I’m not sure what the weather is like in the place you call home, but many parts of the world have suffered wild weather this past winter. Tornados, mudslides, hail, and freezing temperatures in places that are normally warm have left us longing for a change. Well, let us rejoice because spring is upon us!
Spring brings with it not only warmer weather and flowers in bloom but the rich promises that God tells us this season has to offer. It is a time of refreshing and a time of renewal. It is a time to shed the old and welcome the new. “For behold, the winter is past; the rain is over and gone. The flowers appear on the earth, the time of singing has come, and the voice of the turtledove is heard in our land” Song of Solomon 2:11-12.
What better way to celebrate spring than by feasting on the bounty that the season presents? Coming out from under the weight of hibernation and comfort foods, our meal selections for spring are light and airy. Spring is a time we may dedicate to deep-cleaning and purging in our homes. Likewise, we may find ourselves sprucing up our fridges and pantries. It is a great time to discard seldom used dry goods and half bottles of condiments.
Spring presents the perfect opportunity to take advantage of eating what’s local and in season. Rejoice as the land yields its latest harvest of colorful fruits and vegetables. Let’s not forget that autumn isn’t the only season bursting with color. Depending on where you are, you may find fresh artichokes, garlic, apricots, asparagus, fennel, and fava beans in the season, just to name a few. Invite these greens, oranges, and yellows to your kitchen table.
If you live in an area with farmers’ markets or local markets, you can engage in lively conversation with vendors as they regale you with stories of their wares. In speaking with them, you can gaze upon the food and give thanks to the Lord for the abundance which he has provided for our nourishment. Furthermore, you have the opportunity to invest in the livelihoods of small farmers and gardeners. Use this opportunity as the gift it is.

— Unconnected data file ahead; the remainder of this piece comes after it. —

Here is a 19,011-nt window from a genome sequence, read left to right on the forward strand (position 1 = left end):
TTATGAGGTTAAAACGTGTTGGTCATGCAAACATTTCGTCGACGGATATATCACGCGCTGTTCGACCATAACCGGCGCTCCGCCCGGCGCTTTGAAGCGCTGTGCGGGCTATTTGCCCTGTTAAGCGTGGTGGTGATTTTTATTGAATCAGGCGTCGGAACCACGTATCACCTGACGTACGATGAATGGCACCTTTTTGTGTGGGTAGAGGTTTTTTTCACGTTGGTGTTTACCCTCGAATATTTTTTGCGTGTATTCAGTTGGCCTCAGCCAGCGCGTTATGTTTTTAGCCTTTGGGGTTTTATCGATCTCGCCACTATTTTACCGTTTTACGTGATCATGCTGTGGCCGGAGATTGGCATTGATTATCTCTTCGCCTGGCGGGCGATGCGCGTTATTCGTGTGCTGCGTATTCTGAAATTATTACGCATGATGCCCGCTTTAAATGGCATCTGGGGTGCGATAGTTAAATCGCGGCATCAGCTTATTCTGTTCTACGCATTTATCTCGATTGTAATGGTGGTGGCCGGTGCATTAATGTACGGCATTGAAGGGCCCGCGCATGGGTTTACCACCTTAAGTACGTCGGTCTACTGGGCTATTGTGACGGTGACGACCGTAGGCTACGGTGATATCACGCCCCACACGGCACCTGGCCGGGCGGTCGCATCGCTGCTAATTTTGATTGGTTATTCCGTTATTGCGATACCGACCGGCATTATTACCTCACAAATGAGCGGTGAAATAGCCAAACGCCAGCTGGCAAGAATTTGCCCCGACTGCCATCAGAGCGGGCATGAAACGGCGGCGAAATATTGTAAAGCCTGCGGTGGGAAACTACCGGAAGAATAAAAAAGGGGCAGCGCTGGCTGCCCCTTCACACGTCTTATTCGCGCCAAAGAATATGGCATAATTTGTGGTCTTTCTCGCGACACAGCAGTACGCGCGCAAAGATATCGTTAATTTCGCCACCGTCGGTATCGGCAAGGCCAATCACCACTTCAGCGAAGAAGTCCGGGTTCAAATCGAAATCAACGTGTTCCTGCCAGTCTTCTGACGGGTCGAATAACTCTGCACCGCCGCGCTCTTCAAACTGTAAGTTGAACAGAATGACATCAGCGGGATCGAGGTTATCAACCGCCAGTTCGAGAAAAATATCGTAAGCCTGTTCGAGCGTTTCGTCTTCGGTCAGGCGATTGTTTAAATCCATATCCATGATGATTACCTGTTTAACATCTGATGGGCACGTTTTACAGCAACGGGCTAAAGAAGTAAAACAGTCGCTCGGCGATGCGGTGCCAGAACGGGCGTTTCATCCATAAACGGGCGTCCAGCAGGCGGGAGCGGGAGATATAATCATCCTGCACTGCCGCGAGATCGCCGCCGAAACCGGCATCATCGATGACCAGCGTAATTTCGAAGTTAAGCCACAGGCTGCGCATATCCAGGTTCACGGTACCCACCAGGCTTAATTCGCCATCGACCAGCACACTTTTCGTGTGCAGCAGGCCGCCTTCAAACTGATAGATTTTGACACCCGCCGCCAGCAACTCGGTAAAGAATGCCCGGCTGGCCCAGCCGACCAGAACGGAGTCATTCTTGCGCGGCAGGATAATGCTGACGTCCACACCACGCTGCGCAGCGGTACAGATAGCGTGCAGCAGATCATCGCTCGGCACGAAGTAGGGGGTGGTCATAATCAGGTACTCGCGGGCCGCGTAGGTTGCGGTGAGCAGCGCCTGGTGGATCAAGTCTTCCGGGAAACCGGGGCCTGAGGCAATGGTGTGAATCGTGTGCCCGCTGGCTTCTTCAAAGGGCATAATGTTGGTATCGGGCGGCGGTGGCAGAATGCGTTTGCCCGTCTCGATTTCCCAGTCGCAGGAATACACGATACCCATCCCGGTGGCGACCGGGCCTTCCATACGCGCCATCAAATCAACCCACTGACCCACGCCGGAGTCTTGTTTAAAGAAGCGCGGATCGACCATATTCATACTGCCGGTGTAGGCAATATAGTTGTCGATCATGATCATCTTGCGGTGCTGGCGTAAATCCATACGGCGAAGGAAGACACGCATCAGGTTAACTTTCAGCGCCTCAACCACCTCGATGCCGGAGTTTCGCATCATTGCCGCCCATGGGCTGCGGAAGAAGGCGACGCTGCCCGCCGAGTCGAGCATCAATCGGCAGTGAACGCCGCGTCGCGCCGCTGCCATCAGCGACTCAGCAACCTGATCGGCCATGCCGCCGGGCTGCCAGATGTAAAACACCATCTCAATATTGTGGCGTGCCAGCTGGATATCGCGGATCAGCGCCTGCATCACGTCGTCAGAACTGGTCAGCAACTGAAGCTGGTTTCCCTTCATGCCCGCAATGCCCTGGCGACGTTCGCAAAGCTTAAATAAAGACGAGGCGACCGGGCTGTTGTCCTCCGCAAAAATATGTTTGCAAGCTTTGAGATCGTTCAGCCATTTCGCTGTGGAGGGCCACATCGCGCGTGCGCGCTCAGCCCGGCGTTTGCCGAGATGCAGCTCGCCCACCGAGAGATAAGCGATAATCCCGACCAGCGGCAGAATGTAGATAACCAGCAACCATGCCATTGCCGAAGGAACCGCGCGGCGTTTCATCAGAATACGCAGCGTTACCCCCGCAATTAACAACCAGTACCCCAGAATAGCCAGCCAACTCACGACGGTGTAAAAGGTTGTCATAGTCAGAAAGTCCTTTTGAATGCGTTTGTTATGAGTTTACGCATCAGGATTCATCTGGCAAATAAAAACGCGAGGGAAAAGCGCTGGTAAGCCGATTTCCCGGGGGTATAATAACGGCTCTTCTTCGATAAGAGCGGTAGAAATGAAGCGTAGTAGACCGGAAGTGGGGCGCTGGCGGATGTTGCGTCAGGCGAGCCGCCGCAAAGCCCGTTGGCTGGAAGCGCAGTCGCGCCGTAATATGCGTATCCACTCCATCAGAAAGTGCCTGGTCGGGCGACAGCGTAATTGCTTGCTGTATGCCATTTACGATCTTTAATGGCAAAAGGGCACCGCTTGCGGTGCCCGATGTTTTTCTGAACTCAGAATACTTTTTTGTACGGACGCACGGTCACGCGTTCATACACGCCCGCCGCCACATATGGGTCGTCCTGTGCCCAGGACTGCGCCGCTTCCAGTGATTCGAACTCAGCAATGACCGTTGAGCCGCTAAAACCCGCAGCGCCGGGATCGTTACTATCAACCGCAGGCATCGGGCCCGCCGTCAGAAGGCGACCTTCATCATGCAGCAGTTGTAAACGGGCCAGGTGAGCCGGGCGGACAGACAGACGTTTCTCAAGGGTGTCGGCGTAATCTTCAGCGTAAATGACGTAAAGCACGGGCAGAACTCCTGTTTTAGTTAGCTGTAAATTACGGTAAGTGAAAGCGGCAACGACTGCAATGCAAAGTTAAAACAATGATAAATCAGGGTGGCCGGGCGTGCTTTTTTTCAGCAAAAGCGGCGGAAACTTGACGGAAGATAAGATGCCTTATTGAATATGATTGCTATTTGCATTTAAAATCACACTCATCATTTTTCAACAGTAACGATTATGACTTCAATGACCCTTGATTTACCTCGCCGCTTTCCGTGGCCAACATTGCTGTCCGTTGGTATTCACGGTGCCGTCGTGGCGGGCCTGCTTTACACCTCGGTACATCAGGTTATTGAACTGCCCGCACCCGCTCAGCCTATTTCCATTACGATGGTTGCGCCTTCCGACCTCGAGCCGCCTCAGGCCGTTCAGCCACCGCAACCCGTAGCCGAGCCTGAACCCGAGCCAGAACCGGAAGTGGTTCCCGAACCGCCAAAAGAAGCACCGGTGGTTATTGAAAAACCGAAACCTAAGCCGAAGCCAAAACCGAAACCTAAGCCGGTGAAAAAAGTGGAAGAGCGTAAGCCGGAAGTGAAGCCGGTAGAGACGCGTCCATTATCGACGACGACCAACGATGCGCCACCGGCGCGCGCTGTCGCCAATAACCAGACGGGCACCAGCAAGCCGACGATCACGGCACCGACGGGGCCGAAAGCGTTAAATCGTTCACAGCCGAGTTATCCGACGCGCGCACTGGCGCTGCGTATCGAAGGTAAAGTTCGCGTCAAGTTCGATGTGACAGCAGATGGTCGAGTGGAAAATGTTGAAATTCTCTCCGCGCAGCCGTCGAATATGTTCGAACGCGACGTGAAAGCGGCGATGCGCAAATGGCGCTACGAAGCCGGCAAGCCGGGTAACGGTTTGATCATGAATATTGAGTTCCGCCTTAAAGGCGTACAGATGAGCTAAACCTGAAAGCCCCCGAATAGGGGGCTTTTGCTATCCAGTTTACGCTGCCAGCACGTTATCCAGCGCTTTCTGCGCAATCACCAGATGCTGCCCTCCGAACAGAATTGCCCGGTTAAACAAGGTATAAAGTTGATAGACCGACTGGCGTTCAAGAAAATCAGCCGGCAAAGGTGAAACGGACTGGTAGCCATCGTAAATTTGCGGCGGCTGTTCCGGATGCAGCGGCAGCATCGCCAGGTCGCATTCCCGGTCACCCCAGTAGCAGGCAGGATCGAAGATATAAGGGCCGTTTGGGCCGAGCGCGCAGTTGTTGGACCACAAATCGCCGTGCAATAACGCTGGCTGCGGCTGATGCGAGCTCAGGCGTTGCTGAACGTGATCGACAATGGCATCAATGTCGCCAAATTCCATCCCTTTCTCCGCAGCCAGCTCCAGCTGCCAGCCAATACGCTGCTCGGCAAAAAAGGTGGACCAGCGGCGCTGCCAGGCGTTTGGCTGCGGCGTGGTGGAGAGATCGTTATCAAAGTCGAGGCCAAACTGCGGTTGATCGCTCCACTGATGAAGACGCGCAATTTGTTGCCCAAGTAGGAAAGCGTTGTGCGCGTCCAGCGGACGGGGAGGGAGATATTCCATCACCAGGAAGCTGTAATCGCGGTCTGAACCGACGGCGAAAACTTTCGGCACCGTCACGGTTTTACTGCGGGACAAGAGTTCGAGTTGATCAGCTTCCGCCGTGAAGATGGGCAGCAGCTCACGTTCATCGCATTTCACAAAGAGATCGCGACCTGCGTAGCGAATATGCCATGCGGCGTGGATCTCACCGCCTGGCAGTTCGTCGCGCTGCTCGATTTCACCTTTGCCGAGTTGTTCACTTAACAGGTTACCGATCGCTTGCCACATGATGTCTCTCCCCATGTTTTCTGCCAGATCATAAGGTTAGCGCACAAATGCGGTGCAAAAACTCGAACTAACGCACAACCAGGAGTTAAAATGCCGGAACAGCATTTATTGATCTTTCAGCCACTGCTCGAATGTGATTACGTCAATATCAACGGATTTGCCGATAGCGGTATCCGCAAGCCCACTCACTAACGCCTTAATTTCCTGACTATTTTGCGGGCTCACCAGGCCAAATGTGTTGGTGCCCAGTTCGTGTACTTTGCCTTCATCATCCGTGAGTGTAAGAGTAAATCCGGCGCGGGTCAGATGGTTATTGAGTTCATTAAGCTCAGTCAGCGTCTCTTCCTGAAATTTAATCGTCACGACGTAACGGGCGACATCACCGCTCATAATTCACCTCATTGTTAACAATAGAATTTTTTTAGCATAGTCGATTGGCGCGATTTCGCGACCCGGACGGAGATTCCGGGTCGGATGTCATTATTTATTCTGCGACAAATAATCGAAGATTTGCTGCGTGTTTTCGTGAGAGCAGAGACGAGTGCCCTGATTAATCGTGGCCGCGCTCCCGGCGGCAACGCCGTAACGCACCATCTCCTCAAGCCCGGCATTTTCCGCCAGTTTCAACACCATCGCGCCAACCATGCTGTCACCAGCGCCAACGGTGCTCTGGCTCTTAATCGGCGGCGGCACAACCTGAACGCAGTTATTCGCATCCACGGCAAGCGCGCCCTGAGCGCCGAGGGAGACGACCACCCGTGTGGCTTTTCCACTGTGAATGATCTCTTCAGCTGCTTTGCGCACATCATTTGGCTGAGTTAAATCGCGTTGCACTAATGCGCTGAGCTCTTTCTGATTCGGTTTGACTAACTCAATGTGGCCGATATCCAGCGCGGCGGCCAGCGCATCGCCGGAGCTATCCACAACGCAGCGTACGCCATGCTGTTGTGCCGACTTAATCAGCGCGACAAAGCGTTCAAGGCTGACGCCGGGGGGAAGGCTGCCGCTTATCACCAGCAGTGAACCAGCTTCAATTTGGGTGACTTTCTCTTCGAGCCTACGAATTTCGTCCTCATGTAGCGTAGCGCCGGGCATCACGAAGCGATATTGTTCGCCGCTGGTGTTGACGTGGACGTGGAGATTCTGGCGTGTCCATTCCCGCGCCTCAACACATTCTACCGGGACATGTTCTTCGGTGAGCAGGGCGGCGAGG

And God said, “Behold, I have given you every plant yielding seed that is on the face of all the earth, and every tree with seed in its fruit. You shall have them for food” Genesis 1:29.
With winter soups and heavy foods behind us, let’s add these refreshing recipes to your springtime meal plan, and let the ingredients shine:
Some say breakfast is the most important meal of the day. Packed with protein, an omelet is an excellent way to start your day. Healthy fats are good for the brain so get your gears going with this Asparagus Chive Omelette which incorporates two seasonal offerings of chives and asparagus. (And requires only 10 minutes of prep and cook time combined!)
1/8 tsp salt
1/8 tsp pepper
1 tsp canola oil
1/2 cup regular liquid egg substitute
1/4 cup shredded Swiss cheese
1/4 cup chopped uncooked asparagus
1/4 cup thawed frozen green peas
1/4 cup chopped sweet red peppers
2 tbsp of chives, fresh and chopped
Whisk salt, pepper, and egg substitute together to create frothy mixture. Add canola oil to a skillet and pour frothy mixture in, gently mixing ingredients until the bottom is set. Add Swiss cheese, asparagus, green peas, and red peppers to one-half of the omelet. Fold other unfilled half over and cook for 2 minutes, until cheese is melted. Sprinkle finished omelet with chives.
Asparagus & Pea Salad
This is an original recipe of mine and appears in my book 30 Days 30 Ways to Salad Heaven. Bursting with color and flavor, this is apt to be a hit at your next brunch.